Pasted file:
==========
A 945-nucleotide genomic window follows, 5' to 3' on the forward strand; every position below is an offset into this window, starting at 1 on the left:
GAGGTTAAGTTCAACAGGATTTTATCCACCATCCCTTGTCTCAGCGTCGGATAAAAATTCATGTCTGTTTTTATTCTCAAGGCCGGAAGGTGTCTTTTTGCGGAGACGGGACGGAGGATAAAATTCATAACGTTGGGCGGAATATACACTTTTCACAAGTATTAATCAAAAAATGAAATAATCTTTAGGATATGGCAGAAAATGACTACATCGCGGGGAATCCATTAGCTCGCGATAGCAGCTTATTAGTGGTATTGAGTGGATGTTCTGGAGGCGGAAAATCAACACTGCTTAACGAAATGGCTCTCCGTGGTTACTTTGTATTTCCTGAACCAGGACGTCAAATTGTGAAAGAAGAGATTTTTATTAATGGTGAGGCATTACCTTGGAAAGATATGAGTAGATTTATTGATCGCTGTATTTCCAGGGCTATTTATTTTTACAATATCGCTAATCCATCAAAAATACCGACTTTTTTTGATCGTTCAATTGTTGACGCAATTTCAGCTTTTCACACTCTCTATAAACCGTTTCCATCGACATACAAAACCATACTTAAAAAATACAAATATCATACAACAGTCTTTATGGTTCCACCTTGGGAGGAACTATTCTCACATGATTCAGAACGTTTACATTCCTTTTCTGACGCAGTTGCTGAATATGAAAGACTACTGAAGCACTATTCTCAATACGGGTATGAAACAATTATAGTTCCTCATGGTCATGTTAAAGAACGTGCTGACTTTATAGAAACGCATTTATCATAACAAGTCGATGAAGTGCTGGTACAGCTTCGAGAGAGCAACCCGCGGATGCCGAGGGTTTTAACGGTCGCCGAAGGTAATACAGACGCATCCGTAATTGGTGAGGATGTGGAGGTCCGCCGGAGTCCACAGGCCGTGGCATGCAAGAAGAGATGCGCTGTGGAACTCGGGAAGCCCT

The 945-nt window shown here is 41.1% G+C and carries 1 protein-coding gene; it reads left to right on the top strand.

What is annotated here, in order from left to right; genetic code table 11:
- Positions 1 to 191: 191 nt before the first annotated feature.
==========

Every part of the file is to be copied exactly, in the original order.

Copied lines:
A 945-nucleotide genomic window follows, 5' to 3' on the forward strand; every position below is an offset into this window, starting at 1 on the left:
GAGGTTAAGTTCAACAGGATTTTATCCACCATCCCTTGTCTCAGCGTCGGATAAAAATTCATGTCTGTTTTTATTCTCAAGGCCGGAAGGTGTCTTTTTGCGGAGACGGGACGGAGGATAAAATTCATAACGTTGGGCGGAATATACACTTTTCACAAGTATTAATCAAAAAATGAAATAATCTTTAGGATATGGCAGAAAATGACTACATCGCGGGGAATCCATTAGCTCGCGATAGCAGCTTATTAGTGGTATTGAGTGGATGTTCTGGAGGCGGAAAATCAACACTGCTTAACGAAATGGCTCTCCGTGGTTACTTTGTATTTCCTGAACCAGGACGTCAAATTGTGAAAGAAGAGATTTTTATTAATGGTGAGGCATTACCTTGGAAAGATATGAGTAGATTTATTGATCGCTGTATTTCCAGGGCTATTTATTTTTACAATATCGCTAATCCATCAAAAATACCGACTTTTTTTGATCGTTCAATTGTTGACGCAATTTCAGCTTTTCACACTCTCTATAAACCGTTTCCATCGACATACAAAACCATACTTAAAAAATACAAATATCATACAACAGTCTTTATGGTTCCACCTTGGGAGGAACTATTCTCACATGATTCAGAACGTTTACATTCCTTTTCTGACGCAGTTGCTGAATATGAAAGACTACTGAAGCACTATTCTCAATACGGGTATGAAACAATTATAGTTCCTCATGGTCATGTTAAAGAACGTGCTGACTTTATAGAAACGCATTTATCATAACAAGTCGATGAAGTGCTGGTACAGCTTCGAGAGAGCAACCCGCGGATGCCGAGGGTTTTAACGGTCGCCGAAGGTAATACAGACGCATCCGTAATTGGTGAGGATGTGGAGGTCCGCCGGAGTCCACAGGCCGTGGCATGCAAGAAGAGATGCGCTGTGGAACTCGGGAAGCCCT

The 945-nt window shown here is 41.1% G+C and carries 1 protein-coding gene; it reads left to right on the top strand.

What is annotated here, in order from left to right; genetic code table 11:
- Positions 1 to 191: 191 nt before the first annotated feature.